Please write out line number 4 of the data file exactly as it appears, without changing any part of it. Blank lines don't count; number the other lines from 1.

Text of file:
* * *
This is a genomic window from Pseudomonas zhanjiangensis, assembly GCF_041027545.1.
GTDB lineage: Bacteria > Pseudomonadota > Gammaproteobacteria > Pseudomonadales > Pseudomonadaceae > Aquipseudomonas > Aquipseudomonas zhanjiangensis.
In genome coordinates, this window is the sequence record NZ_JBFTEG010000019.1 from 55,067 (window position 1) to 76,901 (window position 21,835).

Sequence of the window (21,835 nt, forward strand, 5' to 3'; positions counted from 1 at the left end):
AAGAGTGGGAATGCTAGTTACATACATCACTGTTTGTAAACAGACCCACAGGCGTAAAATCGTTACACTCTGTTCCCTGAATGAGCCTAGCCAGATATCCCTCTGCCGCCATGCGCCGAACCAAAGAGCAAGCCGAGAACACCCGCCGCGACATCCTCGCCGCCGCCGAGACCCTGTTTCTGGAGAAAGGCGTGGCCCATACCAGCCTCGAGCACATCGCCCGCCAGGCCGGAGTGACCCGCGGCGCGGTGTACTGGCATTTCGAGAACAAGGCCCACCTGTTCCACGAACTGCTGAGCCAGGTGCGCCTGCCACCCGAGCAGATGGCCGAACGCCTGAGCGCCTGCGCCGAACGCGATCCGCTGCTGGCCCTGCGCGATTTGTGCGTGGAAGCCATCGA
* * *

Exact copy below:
Sequence of the window (21,835 nt, forward strand, 5' to 3'; positions counted from 1 at the left end):